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MonkeyNotes-Return of the Native by Thomas Hardy
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Chapters 10-11

Summary

Venn calls on Eustacia, but she cannot be persuaded to give up Wildeve, despite his telling her that he has seen and overheard them at Rainbarrow. Venn goes to Mrs. Yeobright and asks for her niece's hand in marriage, informing her that though he himself has proposed to Thomasin and been rejected, things are different now. Mrs. Yeobright rejects his offer.

Mrs. Yeobright meets Wildeve and lets him know that he is not her niece's only suitor. Wildeve is still unwilling to commit himself and rushes to meet Eustacia to ask her if she will commit herself to him, but she refuses to do so.

Back at home, Captain Vye mentions that Clym Yeobright is returning home from Paris at Christmas.


Notes

At the end of Book One, the stage is set for the arrival of the protagonist and Eustacia's attraction to him. Wildeve earlier recognizes that Eustacia hates the heath. She agrees with his observation and says that the heath is "my cross, my shame, and will be my death," words that clearly foreshadow her tragic end on Egdon. To such a person, any whiff of fresh air on the heath must be a godsend; that he comes directly from Paris is even more meaningful.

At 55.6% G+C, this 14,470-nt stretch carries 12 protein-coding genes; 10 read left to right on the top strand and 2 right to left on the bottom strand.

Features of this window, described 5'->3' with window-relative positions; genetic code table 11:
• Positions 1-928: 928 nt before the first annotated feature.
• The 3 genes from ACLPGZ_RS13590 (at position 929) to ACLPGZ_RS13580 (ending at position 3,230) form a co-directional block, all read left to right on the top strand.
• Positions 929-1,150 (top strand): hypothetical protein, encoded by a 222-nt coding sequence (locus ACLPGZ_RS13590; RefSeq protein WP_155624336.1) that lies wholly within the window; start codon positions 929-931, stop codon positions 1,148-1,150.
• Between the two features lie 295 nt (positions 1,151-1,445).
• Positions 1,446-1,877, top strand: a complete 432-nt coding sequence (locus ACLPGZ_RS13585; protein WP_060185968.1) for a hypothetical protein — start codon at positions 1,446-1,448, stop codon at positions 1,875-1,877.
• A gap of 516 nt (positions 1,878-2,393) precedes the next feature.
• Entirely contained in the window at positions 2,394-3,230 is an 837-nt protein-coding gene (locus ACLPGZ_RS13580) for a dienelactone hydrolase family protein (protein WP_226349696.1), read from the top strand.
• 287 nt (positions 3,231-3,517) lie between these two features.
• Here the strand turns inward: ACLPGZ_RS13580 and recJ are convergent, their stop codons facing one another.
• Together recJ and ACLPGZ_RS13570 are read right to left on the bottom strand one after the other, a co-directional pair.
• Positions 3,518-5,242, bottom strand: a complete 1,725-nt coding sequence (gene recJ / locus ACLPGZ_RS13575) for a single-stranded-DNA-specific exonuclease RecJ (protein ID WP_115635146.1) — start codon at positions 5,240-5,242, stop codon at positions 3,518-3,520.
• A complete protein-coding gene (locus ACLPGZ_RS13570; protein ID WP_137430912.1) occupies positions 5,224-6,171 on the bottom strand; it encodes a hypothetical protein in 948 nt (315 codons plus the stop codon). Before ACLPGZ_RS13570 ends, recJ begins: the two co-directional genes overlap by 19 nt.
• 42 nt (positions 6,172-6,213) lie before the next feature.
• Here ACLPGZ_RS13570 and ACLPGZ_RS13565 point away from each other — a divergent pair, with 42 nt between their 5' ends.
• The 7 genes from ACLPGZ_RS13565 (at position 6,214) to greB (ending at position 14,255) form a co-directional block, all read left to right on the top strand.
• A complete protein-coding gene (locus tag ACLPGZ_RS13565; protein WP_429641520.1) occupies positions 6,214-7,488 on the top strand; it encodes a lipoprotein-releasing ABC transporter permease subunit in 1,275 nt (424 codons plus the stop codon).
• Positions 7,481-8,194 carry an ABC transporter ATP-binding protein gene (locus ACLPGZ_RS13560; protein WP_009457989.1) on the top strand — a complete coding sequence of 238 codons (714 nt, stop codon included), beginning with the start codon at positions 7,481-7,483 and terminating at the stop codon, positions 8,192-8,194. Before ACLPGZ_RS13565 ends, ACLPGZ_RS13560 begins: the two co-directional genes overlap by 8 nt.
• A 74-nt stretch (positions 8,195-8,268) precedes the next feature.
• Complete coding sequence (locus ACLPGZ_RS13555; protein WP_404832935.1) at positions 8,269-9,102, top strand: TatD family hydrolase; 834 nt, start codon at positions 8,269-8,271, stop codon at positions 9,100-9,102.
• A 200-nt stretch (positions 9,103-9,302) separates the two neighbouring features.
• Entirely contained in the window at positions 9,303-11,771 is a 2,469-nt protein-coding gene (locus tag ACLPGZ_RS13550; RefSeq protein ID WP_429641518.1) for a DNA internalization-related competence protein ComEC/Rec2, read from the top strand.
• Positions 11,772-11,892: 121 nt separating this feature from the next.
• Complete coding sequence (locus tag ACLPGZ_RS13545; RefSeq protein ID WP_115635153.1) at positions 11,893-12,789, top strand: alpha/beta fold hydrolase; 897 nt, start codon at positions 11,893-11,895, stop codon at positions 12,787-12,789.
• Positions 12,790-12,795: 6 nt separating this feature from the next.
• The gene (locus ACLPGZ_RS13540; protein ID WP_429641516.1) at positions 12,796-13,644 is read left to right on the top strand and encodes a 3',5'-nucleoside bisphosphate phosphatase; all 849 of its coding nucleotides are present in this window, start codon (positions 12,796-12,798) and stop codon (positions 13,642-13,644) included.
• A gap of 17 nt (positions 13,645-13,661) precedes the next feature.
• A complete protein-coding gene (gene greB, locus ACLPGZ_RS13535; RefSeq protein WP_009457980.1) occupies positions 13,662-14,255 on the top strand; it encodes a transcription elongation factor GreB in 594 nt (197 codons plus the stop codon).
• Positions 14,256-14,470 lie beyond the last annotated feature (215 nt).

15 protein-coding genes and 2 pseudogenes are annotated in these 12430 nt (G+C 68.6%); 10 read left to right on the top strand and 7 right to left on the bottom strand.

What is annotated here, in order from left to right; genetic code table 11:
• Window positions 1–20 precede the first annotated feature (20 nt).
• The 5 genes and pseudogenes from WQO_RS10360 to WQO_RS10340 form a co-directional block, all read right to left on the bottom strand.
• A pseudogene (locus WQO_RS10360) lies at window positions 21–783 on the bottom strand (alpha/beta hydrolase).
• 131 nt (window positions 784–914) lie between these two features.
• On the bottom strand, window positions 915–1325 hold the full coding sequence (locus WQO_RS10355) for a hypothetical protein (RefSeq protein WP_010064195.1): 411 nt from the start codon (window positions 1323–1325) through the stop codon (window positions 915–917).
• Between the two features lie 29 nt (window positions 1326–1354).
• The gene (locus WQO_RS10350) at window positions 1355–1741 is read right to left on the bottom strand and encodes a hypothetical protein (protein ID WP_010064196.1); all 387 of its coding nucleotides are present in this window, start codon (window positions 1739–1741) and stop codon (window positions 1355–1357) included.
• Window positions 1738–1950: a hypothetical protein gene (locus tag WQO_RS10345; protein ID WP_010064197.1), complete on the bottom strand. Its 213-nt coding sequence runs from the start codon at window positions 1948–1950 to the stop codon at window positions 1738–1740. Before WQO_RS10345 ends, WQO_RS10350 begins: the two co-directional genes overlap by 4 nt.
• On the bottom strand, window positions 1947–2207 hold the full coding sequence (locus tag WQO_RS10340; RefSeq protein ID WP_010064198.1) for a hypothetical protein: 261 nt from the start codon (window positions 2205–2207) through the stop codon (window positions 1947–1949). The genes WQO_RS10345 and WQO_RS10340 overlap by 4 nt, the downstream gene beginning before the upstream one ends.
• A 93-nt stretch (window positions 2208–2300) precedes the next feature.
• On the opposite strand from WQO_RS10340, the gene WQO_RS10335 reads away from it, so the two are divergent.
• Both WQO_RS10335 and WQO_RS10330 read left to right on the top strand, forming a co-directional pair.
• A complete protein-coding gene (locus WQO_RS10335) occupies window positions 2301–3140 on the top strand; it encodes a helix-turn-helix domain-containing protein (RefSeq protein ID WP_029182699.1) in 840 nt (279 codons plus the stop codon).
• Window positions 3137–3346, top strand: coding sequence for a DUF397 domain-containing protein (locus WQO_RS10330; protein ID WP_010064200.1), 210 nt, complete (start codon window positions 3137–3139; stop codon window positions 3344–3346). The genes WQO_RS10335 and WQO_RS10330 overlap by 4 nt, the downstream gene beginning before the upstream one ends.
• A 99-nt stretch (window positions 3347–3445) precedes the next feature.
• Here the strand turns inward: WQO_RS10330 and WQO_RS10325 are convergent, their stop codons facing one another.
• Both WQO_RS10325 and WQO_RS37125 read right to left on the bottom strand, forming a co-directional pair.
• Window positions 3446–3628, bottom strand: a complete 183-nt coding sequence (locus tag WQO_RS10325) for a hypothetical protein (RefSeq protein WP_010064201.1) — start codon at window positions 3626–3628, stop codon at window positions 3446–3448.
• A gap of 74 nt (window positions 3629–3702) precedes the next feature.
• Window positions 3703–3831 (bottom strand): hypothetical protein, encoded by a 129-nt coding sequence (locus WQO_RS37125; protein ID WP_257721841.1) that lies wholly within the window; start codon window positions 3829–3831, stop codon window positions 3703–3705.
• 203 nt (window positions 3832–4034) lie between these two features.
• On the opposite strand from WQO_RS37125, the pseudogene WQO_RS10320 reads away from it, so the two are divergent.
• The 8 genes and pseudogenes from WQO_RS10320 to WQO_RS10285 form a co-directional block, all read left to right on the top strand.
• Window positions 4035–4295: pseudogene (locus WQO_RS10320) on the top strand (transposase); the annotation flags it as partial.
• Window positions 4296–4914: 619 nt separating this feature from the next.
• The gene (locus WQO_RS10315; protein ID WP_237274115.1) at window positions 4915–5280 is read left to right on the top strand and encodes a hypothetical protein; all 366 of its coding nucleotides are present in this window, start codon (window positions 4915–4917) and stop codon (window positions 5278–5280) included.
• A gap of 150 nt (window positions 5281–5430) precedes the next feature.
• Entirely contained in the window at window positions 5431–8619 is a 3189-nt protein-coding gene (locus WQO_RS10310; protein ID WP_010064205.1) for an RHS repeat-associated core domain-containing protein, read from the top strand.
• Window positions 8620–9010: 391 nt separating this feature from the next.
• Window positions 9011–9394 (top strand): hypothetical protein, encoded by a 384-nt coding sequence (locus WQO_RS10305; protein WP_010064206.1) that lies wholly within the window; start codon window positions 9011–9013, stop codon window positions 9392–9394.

It is ironic that the resourcefulness of Venn backfires. He is neither able to dissuade Eustacia from playing fast and loose with Thomasin's chance of a happy marriage, nor does Wildeve withdraw from his involvement with Eustacia, even after knowing that Thomasin has another suitor. It is also ironic that the arrival of Clym should coincide with the disillusionment of Eustacia after hearing that Thomasin, a "socially inferior woman," has rejected Wildeve.

New facets of Eustacia's character are revealed here. At first, Wildeve becomes dearer in her eyes when another woman intends to marry him, but that Thomasin has supposedly rejected him comes as a shock to her. "What a humiliating victory! what was the man worth, whom a woman inferior to herself did not value?" Eustacia is perverse enough to want something only so long as it is unattainable and conceited enough to think that she is much better than Thomasin. She is also petty enough to change her evaluation of Wildeve based upon Thomasin's rejection of him.

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